Teach PA History
Our Eye in the Sky: The TIROS Weather Satellite
Further Reading

Web Sites

NASA Goddard Space Flight Center, "Top Story-Tiros 40th Anniversary-March 30, 2000,"

This news story from the Goddard Space Flight Center at NASA features the 40th anniversary of the first weather satellite launch. In addition to discussing TIROS, it explains about the two different types of satellites and also gives the latest civilian and military merger development with the satellite program.

National Aeronautics and Space Administration, "NASA,"

This site provides background information on all of the TIROS weather satellites (past and present) and is a great resource for student research for the Venn Diagram or R.A.F.T. assignment. One nice link located right on the home page is called "Eyes on the Earth." Scroll over various satellites to see what short or long-term meteorological information each satellite provides.

National Aeronautics and Space Administration, "NASA Global Hydrology and Climate Center, Weather Satellite Imagery and Educational Information Links,"

This page provides a number of educational website links which will assist your students in comparing satellite images over time.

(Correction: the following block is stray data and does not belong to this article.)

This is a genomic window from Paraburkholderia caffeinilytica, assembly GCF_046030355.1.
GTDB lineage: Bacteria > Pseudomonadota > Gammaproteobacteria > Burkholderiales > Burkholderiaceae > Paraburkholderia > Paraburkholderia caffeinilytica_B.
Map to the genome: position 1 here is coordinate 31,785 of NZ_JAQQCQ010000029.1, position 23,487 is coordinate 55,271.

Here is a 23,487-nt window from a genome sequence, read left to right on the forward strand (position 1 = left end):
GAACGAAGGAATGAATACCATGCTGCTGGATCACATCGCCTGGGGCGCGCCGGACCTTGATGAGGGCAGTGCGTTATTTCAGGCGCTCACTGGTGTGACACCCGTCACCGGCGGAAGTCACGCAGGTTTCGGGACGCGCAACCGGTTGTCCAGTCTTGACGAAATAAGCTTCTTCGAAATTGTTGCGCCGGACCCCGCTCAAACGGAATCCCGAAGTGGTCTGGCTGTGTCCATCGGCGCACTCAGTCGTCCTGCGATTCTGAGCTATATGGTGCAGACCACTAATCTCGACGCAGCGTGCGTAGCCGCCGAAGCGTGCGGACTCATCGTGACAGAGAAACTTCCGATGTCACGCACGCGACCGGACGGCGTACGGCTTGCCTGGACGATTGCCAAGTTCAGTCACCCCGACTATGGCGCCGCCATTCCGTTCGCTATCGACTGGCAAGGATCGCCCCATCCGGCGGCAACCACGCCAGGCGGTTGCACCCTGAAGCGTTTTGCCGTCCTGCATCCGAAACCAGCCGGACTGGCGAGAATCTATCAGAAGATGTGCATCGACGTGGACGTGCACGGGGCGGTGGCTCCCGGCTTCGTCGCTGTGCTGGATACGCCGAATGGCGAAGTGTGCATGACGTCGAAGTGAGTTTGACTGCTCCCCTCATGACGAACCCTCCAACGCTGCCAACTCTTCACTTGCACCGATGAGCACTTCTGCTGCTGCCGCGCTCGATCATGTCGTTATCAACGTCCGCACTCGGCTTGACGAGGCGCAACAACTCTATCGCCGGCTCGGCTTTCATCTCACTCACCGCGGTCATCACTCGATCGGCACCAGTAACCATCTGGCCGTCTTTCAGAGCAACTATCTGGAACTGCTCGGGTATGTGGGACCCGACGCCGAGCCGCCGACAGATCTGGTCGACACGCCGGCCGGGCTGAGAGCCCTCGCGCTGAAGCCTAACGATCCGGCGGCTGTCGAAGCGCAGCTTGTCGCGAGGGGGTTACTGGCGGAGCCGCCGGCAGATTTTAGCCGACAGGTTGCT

National Oceanic and Atmospheric Administration, "Monitoring the Climate of 2000-April 22, 2000-Earth Day,"

This page was created on April 22, 2000 to honor the 40th anniversary of weather satellites. A section entitled "Improvements in Satellite Imagery/Analyses" will prove particularly helpful to students during their comparisons of satellite images over time. Two images–one from TIROS and one showing more recent hurricanes Floyd and Andrew–are posted side-by-side. Also of interest on the webpage is an image of the first satellite launch.

National Oceanic and Atmospheric Administration, "National Environment Satellite, Data, and Information Services - NESDIS_Information and History,"

This site provides and excellent summary of the history of weather satellites and includes a link to "Early TIROS Images" that are wonderful photographs of its creation and diagrams of its parts.

Smithsonian National Air and Space Museum Home, "A Satellite for all Seasons-TIROS,"

This page from the Smithsonian National Air and Space Museum shows a chronological development of satellites and their images beginning with TIROS. A page entitled "Weather or Not" also shows wonderful images of volcanic activities, fires, and dust storms., "TIROS-1: A Look Back On A Weather Satellite That Looked Ahead,"

This article by Alex Canizares discusses the significant and far-reaching achievement of TIROS for the advancement of meteorology. Specific advancements of the satellite technology are included in the article.

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